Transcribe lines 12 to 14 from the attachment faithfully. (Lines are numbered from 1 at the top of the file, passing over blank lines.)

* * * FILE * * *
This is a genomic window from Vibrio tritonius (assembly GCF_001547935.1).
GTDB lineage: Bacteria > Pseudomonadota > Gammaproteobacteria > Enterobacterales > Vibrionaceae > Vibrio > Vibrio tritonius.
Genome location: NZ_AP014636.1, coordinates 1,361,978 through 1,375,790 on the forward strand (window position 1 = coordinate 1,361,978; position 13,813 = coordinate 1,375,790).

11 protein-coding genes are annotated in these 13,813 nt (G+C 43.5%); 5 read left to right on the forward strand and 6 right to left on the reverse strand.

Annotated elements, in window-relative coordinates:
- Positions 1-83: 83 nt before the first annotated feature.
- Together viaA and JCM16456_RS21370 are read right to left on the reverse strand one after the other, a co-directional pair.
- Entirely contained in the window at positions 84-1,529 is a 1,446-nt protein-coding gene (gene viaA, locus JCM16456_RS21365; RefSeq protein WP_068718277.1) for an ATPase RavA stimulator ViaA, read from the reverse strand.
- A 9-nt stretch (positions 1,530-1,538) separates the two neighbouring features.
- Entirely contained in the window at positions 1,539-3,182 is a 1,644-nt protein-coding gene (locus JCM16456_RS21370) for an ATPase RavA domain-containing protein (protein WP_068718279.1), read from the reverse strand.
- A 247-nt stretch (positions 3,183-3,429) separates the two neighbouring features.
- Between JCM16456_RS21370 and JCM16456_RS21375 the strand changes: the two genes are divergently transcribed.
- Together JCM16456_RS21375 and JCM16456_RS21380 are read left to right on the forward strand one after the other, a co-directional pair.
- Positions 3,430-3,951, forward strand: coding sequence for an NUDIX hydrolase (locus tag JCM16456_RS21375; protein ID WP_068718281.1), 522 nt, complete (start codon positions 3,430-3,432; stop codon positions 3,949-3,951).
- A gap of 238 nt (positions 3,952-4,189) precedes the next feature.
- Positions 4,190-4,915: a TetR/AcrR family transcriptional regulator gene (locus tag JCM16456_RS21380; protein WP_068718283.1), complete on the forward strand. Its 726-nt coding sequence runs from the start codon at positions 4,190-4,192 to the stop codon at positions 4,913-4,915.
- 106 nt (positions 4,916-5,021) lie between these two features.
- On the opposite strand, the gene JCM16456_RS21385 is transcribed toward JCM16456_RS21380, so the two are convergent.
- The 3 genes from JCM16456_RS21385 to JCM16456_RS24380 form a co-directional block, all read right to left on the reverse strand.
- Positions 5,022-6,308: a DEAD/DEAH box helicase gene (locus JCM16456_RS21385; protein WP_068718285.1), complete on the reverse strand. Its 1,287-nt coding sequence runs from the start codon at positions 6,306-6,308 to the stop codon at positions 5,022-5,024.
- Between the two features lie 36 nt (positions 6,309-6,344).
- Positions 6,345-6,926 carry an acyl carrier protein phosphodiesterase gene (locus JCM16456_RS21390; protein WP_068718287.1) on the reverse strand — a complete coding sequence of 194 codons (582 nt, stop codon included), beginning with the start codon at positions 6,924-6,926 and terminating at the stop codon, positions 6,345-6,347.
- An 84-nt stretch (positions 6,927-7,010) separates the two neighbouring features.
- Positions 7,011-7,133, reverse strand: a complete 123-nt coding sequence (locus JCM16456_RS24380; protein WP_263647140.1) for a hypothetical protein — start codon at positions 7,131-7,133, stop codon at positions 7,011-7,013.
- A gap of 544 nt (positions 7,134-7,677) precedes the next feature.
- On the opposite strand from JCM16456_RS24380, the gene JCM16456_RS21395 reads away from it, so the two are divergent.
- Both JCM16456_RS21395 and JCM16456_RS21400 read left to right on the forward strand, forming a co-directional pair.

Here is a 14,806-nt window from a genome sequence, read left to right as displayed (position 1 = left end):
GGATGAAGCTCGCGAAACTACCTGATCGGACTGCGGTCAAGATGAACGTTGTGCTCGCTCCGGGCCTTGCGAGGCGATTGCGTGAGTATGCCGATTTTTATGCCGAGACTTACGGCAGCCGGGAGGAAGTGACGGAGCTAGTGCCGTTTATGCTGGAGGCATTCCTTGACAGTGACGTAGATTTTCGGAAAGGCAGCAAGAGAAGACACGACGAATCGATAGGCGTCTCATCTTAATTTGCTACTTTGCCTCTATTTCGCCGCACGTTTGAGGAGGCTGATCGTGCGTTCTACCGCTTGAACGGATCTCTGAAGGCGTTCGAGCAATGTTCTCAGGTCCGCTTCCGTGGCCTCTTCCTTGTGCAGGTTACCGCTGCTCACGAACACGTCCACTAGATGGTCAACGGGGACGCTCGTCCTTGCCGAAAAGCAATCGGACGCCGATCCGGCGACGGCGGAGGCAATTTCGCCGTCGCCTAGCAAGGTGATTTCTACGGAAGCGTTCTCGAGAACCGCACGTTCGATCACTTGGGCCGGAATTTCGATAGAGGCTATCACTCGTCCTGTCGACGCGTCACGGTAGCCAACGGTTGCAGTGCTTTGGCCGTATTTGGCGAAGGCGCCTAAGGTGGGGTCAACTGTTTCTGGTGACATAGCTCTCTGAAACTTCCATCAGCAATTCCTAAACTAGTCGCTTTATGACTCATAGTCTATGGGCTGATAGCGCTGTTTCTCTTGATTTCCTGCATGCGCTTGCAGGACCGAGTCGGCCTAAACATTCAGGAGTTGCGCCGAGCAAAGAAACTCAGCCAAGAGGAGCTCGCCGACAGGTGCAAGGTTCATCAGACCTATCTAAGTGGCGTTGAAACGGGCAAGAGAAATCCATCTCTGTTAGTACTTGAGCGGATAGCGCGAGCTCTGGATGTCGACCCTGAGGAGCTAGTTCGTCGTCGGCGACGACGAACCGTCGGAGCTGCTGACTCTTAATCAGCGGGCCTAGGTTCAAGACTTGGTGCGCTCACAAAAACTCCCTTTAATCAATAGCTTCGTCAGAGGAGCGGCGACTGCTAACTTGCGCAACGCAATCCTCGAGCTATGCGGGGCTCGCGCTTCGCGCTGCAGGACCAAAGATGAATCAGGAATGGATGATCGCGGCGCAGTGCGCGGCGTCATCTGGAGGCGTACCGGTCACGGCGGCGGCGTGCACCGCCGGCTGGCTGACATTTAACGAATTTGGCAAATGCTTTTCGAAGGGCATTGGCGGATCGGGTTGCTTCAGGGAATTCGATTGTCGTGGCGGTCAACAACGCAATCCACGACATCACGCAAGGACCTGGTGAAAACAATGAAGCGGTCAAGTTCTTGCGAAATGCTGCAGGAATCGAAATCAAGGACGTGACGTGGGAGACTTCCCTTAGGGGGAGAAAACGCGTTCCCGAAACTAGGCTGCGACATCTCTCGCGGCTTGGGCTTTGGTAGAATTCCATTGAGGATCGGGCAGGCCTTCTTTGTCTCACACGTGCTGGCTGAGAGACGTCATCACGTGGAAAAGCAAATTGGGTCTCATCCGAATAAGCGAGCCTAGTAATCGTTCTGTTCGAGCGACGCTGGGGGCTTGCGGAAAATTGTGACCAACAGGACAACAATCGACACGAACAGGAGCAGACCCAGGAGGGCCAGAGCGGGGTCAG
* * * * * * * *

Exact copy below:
- Between JCM16456_RS21370 and JCM16456_RS21375 the strand changes: the two genes are divergently transcribed.
- Together JCM16456_RS21375 and JCM16456_RS21380 are read left to right on the forward strand one after the other, a co-directional pair.
- Positions 3,430-3,951, forward strand: coding sequence for an NUDIX hydrolase (locus tag JCM16456_RS21375; protein ID WP_068718281.1), 522 nt, complete (start codon positions 3,430-3,432; stop codon positions 3,949-3,951).